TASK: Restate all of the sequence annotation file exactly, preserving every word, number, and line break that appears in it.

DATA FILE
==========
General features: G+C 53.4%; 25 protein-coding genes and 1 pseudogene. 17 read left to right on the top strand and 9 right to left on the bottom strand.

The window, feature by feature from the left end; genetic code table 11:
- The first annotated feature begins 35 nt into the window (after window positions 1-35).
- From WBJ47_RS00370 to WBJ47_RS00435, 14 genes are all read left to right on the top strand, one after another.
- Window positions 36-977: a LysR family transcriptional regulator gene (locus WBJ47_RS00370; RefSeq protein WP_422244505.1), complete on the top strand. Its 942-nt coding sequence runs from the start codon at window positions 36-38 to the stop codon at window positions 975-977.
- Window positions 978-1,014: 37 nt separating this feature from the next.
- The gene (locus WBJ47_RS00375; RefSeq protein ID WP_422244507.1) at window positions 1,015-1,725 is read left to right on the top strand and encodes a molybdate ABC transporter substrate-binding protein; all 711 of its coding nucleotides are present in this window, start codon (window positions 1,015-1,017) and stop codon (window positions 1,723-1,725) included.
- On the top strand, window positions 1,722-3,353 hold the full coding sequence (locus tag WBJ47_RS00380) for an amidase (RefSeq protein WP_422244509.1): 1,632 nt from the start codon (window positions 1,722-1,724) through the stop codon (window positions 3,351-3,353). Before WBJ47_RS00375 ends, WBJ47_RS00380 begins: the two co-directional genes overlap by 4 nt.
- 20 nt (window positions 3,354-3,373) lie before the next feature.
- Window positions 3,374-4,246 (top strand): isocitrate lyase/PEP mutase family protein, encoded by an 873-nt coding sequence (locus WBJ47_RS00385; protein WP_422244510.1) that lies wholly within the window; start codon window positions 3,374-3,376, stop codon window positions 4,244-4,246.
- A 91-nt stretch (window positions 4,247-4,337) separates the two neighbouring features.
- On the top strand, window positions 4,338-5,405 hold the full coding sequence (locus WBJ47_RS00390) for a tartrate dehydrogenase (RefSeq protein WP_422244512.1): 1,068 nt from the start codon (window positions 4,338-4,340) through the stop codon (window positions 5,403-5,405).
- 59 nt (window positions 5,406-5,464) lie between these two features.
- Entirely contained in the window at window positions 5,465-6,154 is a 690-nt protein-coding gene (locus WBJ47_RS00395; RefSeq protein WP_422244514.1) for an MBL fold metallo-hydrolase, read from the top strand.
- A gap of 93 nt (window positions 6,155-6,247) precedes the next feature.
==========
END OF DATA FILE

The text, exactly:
General features: G+C 53.4%; 25 protein-coding genes and 1 pseudogene. 17 read left to right on the top strand and 9 right to left on the bottom strand.

The window, feature by feature from the left end; genetic code table 11:
- The first annotated feature begins 35 nt into the window (after window positions 1-35).
- From WBJ47_RS00370 to WBJ47_RS00435, 14 genes are all read left to right on the top strand, one after another.
- Window positions 36-977: a LysR family transcriptional regulator gene (locus WBJ47_RS00370; RefSeq protein WP_422244505.1), complete on the top strand. Its 942-nt coding sequence runs from the start codon at window positions 36-38 to the stop codon at window positions 975-977.
- Window positions 978-1,014: 37 nt separating this feature from the next.
- The gene (locus WBJ47_RS00375; RefSeq protein ID WP_422244507.1) at window positions 1,015-1,725 is read left to right on the top strand and encodes a molybdate ABC transporter substrate-binding protein; all 711 of its coding nucleotides are present in this window, start codon (window positions 1,015-1,017) and stop codon (window positions 1,723-1,725) included.
- On the top strand, window positions 1,722-3,353 hold the full coding sequence (locus tag WBJ47_RS00380) for an amidase (RefSeq protein WP_422244509.1): 1,632 nt from the start codon (window positions 1,722-1,724) through the stop codon (window positions 3,351-3,353). Before WBJ47_RS00375 ends, WBJ47_RS00380 begins: the two co-directional genes overlap by 4 nt.
- 20 nt (window positions 3,354-3,373) lie before the next feature.
- Window positions 3,374-4,246 (top strand): isocitrate lyase/PEP mutase family protein, encoded by an 873-nt coding sequence (locus WBJ47_RS00385; protein WP_422244510.1) that lies wholly within the window; start codon window positions 3,374-3,376, stop codon window positions 4,244-4,246.
- A 91-nt stretch (window positions 4,247-4,337) separates the two neighbouring features.
- On the top strand, window positions 4,338-5,405 hold the full coding sequence (locus WBJ47_RS00390) for a tartrate dehydrogenase (RefSeq protein WP_422244512.1): 1,068 nt from the start codon (window positions 4,338-4,340) through the stop codon (window positions 5,403-5,405).
- 59 nt (window positions 5,406-5,464) lie between these two features.
- Entirely contained in the window at window positions 5,465-6,154 is a 690-nt protein-coding gene (locus WBJ47_RS00395; RefSeq protein WP_422244514.1) for an MBL fold metallo-hydrolase, read from the top strand.
- A gap of 93 nt (window positions 6,155-6,247) precedes the next feature.